Recent Submissions

  • Developing an Intervention to Improve Occupational Participation for Justice-Involved People with a Personality Disorder: Defining and Describing Intervention Components

    Connell, Catriona; Furtado, Vivek; McKay, Elizabeth A.; Singh, Swaran P; Singh, Swaran P.; Psychiatry; Medical and Dental; University of Warwick; Birmingham and Solihull Mental Health NHS Foundation Trust; Edinburgh Napier University; Coventry and Warwickshire Partnership NHS Trust (Sage Publications, 2022-05)
    Occupational participation is undertaking personally meaningful and socially valued activities and roles. It is an important outcome for health and justice interventions, as it is integral to health and desistance. We report the third of a four-stage research project to develop an intervention to improve occupational participation for justice-involved people with a personality disorder in the community. We completed a Delphi survey to produce expert consensus on intervention components and their content, ascertain participant ratings of 28 factors for their level of influence on occupational participation, and the modifiability of the factors with this population. Thirty multi-disciplinary participants completed three survey rounds. Most factors were rated very influential, but few were considered easily modifiable. Participants agreed 121 statements describing intervention components and content. Twenty-seven statements did not reach consensus. In targeting specific factors in intervention, practitioners must balance their degree of influence with potential modifiability. The results will inform intervention manualization and modeling.
  • Group dynamic interpersonal therapy (GDIT): adapting an individual interpersonal therapy to a group setting in an NHS IAPT service: a pilot study

    Folkes-Skinner, Julie; Collins, Letitia; Folkes-Skinner, Julie; Collins, Letitia; IAPT; Additional Professional Scientific and Technical Field; Coventry and Warwickshire Partnership Trust (Taylor and Francis Group, 2021-11-30)
    Dynamic interpersonal therapy (DIT) was developed for individual clients. This pilot project set out to evaluate if DIT could be adapted to group psychotherapy. Three consecutive groups were run in an NHS IAPT service over two years. Twenty-seven clients (10 men and 17 women, median age 34) were offered treatment. Groups were facilitated by accredited DIT therapists. Clients completed the PHQ9 and the GAD7 at assessment and then weekly. Scores were used to evaluate the impact of GDIT on client symptoms. Data collected during routine treatment was later analysed. The delivery of key aspects of the model that included the formulation of the IPAF and the Goodbye Letter were changed. Results suggest that DIT can be adapted to a group setting and that this way of working may have significant benefits for clients. 74% of patients (n = 19) who completed treatment were above Caseness on the PHQ9 (p = < .00001, d = 1.82) and 58% on the GAD7 (p = < .000001, d = 1.63). Only one client (5%) dropped out of treatment. Given the small size of the sample and no control, the reduction in client symptoms cannot be reliably attributed to GDIT. More research is needed.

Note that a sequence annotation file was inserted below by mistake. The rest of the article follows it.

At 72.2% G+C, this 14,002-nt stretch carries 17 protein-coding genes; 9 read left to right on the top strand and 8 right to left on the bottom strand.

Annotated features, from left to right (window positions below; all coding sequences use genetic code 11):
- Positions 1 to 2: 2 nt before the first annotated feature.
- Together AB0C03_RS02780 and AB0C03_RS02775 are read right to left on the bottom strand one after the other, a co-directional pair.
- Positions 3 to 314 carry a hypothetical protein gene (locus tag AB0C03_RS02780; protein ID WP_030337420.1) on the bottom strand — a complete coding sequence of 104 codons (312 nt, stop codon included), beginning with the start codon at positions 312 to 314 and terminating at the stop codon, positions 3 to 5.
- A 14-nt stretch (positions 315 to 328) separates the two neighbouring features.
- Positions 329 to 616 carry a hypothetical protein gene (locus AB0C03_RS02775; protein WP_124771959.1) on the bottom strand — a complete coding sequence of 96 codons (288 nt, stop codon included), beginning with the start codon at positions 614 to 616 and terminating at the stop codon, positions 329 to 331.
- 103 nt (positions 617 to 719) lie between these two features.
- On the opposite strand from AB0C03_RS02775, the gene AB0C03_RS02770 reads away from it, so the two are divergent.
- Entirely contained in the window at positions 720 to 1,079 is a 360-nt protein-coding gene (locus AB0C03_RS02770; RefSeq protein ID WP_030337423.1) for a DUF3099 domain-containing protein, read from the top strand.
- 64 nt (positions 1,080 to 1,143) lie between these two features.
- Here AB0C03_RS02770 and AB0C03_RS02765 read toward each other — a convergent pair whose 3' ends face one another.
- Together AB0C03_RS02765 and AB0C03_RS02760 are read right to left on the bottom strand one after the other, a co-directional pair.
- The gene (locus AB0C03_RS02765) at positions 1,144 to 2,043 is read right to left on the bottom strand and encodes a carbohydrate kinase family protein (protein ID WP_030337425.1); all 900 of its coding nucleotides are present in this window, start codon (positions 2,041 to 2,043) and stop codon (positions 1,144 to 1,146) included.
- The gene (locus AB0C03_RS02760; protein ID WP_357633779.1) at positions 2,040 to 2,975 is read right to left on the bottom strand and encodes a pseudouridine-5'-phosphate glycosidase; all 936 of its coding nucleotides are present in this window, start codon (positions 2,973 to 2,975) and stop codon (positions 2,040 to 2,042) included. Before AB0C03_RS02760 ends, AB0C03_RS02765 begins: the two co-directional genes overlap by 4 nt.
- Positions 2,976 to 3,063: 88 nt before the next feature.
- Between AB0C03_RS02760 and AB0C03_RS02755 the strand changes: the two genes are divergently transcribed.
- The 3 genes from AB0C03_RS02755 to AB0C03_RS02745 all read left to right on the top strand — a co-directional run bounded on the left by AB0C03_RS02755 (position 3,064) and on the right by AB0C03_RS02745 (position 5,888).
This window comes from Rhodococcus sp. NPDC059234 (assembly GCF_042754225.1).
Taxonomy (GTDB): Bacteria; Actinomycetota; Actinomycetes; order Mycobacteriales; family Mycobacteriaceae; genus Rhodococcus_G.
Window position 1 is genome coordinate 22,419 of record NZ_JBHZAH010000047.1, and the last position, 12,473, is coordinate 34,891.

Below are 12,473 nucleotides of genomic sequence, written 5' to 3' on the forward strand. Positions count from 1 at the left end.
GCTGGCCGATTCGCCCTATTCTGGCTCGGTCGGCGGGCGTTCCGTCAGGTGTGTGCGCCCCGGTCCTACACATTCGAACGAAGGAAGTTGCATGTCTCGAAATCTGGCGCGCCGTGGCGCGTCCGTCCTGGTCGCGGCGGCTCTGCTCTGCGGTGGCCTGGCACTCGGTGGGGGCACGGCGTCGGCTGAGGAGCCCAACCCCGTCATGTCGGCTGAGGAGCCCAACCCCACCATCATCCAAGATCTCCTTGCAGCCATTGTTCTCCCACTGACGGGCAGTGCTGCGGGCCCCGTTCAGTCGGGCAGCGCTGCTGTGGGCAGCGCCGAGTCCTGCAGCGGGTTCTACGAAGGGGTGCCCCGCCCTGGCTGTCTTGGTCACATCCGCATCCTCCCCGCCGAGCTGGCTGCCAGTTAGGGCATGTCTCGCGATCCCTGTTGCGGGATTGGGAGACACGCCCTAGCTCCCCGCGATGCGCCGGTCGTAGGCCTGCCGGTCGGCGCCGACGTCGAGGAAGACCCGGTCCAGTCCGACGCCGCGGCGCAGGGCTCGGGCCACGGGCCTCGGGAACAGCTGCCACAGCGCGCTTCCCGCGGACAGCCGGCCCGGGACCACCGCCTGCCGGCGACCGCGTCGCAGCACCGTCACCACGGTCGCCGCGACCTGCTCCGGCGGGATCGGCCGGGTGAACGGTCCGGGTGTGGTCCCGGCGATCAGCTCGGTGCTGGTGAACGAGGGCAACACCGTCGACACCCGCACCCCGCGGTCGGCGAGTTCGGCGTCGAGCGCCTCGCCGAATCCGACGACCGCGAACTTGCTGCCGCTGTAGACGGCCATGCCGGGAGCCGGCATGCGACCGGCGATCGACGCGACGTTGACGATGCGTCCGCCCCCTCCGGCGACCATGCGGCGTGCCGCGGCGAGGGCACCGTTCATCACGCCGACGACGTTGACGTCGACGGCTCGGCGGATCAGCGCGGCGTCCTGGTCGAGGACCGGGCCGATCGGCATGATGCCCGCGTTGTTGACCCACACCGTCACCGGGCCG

• The Efficacy and Tolerability of Continuation and Maintenance Electroconvulsive Therapy for Depression A Systematic Review of Randomized and Observational Studies

    Rowland, Tobias; Mann, Roshani; Azeem, Samina; Rowland, Tobias MBBS, BSc, MSc, MRCPsych; Azeem, Samina MBBS, MSc, DPM, MRCPsych; Mental Health Adult, Consultant Psychiatrist; Mental Health Older Adults, Consultant Psychiatrist; Medical and Dental; Coventry and Warwickshire NHS Partnership Trust; Division of Mental Health and Wellbeing, Warwick Medical School, Coventry, United Kingdom (Lippincott, Williams & Wilkins, 2022-10-27)
    Electroconvulsive therapy (ECT) is a highly effective treatment for severe and treatment-resistant depression, but relapse rates remain high despite maintenance pharmacotherapy. Continuation or maintenance ECT (C/M-ECT) offers the potential to prevent relapses in the most unwell patients, but there remains disagreement among guidelines regarding its efficacy and tolerability. This review aims to summarize and assess the current evidence for the efficacy and tolerability of continuation and maintenance ECT for depression, including data from randomized and observational studies, which included an appropriate control group. Twenty studies were found meeting inclusion criteria. There was evidence from 14 studies suggesting that relapse rates are reduced in those receiving C/M-ECT. There was evidence from 6 studies suggesting that C/M-ECT had no effect on global cognitive function. Detailed neuropsychological testing was limited, but within studies that assessed specific cognitive domains, there was not consistent evidence for deficits in C/M-ECT compared with the control group. The certainty of evidence across outcomes was low or very low because of inclusion of observational studies, heterogeneity of study design, and patient populations. The findings add further weight to evidence suggesting that C/M-ECT is a viable treatment option to prevent relapse in severe depression and provides clinicians with further evidence for the benefits and risks of C/M-ECT when discussing treatment options with patients. Future research should focus on randomized or well-designed prospective studies with sufficient follow-up to determine longer-term outcomes, while including a standardized, detailed neurocognitive battery to assess potential adverse effects.